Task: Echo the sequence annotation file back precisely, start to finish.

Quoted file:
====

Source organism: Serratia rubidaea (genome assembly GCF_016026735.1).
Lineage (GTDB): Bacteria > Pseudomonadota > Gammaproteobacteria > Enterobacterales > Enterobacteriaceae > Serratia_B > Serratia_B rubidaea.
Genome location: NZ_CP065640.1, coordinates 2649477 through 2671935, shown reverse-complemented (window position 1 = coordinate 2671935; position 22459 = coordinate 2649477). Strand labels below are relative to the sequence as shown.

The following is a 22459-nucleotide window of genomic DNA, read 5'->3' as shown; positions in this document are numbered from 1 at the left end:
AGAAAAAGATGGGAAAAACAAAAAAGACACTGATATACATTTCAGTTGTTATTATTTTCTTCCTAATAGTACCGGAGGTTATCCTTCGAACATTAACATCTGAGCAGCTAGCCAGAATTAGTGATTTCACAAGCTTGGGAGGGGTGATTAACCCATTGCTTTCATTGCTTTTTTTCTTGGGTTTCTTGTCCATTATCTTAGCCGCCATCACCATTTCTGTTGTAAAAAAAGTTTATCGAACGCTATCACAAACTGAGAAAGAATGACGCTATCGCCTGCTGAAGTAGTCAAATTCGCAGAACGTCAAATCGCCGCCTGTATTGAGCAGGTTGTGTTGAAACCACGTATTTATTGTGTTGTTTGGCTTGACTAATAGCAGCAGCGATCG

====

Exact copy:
Source organism: Serratia rubidaea (genome assembly GCF_016026735.1).
Lineage (GTDB): Bacteria > Pseudomonadota > Gammaproteobacteria > Enterobacterales > Enterobacteriaceae > Serratia_B > Serratia_B rubidaea.
Genome location: NZ_CP065640.1, coordinates 2649477 through 2671935, shown reverse-complemented (window position 1 = coordinate 2671935; position 22459 = coordinate 2649477). Strand labels below are relative to the sequence as shown.

The following is a 22459-nucleotide window of genomic DNA, read 5'->3' as shown; positions in this document are numbered from 1 at the left end:
AGAAAAAGATGGGAAAAACAAAAAAGACACTGATATACATTTCAGTTGTTATTATTTTCTTCCTAATAGTACCGGAGGTTATCCTTCGAACATTAACATCTGAGCAGCTAGCCAGAATTAGTGATTTCACAAGCTTGGGAGGGGTGATTAACCCATTGCTTTCATTGCTTTTTTTCTTGGGTTTCTTGTCCATTATCTTAGCCGCCATCACCATTTCTGTTGTAAAAAAAGTTTATCGAACGCTATCACAAACTGAGAAAGAATGACGCTATCGCCTGCTGAAGTAGTCAAATTCGCAGAACGTCAAATCGCCGCCTGTATTGAGCAGGTTGTGTTGAAACCACGTATTTATTGTGTTGTTTGGCTTGACTAATAGCAGCAGCGATCG